Turkey-Syria border: Kurds bitter as US troops withdraw
US troops have begun withdrawing from positions in northern Syria, paving the way for a Turkish operation against Kurdish fighters in the border area.
Kurdish-led forces have until now been a key US ally in Syria, where they helped defeat the Islamic State group, but Turkey regards them as terrorists.
The main Kurdish-led group called the surprise US move a "stab in the back".
But President Donald Trump defended the withdrawal, saying it was time "to get out of these ridiculous Endless Wars".
The pullout represents a significant shift in US foreign policy and goes against the advice of senior officials in the Pentagon and state department. The White House said on Sunday US troops were stepping aside for an imminent Turkish operation.
Turkish President Recep Tayyip Erdogan said Turkey's aim was to combat Kurdish fighters in the border area and to set up a "safe zone" for Syrian refugees currently living in Turkey.
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US Republican Senator Lindsey Graham, a close ally of the president, called the announcement a "disaster in the making", saying he would introduce a Senate resolution opposing the decision and calling for it to be reversed.
What did the White House say?
In a statement issued late on Sunday after a phone call between Mr Trump and Mr Erdogan, the White House said Turkey would "soon be moving forward with its long-planned operation into northern Syria".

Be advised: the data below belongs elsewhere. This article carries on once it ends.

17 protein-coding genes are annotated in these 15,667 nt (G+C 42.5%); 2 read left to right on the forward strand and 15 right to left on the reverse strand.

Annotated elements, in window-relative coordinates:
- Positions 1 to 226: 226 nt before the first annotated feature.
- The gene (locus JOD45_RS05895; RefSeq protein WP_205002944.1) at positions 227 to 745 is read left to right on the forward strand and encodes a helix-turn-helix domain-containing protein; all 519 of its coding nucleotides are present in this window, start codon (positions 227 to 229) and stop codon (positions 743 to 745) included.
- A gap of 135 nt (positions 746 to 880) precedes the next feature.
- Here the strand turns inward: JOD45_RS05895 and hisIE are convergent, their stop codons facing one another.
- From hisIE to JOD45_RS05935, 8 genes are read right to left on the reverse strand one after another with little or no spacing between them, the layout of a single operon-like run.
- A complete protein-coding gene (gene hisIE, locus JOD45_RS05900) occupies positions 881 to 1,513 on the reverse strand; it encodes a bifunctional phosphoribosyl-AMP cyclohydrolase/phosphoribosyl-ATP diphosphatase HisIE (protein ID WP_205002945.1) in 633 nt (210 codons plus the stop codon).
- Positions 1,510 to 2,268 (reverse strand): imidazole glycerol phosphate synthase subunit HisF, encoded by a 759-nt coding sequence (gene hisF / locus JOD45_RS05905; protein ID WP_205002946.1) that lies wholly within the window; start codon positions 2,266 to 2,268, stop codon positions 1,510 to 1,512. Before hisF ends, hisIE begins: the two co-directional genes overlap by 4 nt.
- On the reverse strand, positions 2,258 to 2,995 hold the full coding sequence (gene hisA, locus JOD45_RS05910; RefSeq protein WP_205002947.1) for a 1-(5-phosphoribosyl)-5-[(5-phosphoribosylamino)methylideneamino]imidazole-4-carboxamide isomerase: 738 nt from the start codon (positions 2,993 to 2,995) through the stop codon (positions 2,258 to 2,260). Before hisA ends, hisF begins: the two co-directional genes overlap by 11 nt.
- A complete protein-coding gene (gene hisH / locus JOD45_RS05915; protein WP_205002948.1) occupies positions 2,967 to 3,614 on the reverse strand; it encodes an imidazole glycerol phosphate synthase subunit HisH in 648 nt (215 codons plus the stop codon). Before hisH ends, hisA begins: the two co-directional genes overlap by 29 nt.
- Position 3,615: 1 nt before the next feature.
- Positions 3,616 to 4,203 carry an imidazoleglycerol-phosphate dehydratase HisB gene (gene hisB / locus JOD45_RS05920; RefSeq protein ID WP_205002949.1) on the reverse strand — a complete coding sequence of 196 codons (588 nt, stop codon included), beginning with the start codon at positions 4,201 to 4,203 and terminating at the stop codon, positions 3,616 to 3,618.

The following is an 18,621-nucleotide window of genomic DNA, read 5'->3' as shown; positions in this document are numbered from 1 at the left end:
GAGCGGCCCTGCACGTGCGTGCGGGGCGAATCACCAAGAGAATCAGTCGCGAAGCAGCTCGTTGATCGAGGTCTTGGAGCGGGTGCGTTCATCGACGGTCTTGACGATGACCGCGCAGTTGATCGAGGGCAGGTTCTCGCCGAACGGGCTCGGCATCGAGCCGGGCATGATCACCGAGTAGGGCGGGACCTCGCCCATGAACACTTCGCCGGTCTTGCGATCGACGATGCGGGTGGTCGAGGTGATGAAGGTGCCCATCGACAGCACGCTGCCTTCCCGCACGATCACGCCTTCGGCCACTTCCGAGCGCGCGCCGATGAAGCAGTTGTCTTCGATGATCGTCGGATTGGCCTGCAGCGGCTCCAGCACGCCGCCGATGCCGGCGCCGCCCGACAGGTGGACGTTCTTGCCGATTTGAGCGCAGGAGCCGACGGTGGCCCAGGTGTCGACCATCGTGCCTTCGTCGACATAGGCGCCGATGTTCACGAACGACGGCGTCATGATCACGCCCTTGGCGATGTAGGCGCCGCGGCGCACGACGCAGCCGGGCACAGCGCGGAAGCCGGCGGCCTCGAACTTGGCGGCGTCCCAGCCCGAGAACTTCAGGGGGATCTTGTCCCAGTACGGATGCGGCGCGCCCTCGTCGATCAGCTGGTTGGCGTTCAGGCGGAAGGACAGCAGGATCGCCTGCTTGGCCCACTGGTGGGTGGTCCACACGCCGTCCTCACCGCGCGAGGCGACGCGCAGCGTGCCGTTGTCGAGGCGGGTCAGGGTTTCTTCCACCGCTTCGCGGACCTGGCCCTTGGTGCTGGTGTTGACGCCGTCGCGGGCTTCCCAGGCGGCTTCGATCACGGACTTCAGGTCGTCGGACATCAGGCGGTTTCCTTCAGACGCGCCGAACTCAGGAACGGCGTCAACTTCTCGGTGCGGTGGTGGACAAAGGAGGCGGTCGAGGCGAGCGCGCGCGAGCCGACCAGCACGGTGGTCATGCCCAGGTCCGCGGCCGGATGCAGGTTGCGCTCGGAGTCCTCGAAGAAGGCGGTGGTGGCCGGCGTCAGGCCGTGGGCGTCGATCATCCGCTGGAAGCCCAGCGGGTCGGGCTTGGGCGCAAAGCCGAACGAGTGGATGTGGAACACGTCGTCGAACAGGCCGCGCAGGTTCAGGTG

It added: "The United States Armed Forces will not support or be involved in the operation, and United States forces, having defeated the Isis territorial 'Caliphate', will no longer be in the immediate area."
In a series of tweets defending the decision on Monday, President Trump said the US had "got deeper into battle with no aim in sight" and that "Turkey, Europe, Syria, Iran, Iraq, Russia and the Kurds will now have to figure the situation out".
He later said he would "totally destroy and obliterate" Turkey's economy if the country did "anything that I, in my great and unmatched wisdom, consider to be off limits".
The White House also said Turkey would take over responsibility for IS fighters captured by Kurdish forces over the past two years. More than 12,000 suspected IS members are in Kurdish-controlled camps south of Turkey's planned "safe zone", and at least 4,000 of them are foreign nationals.
US allies betrayed
This decision risks a recasting of alliances in Syria. The Kurds may be forced to seek an accommodation with the Syrian government. The potential chaos could facilitate a resurgence of IS. Indeed, the US pullback of its forces from the border area may herald the full withdrawal of troops from Syria that Mr Trump has long wanted.
It marks a betrayal of Washington's Kurdish allies, a betrayal that many other countries in the region will note with alarm.
Both the Saudis and the Israelis are coming to realise that Mr Trump's robust rhetoric is rarely matched by actions.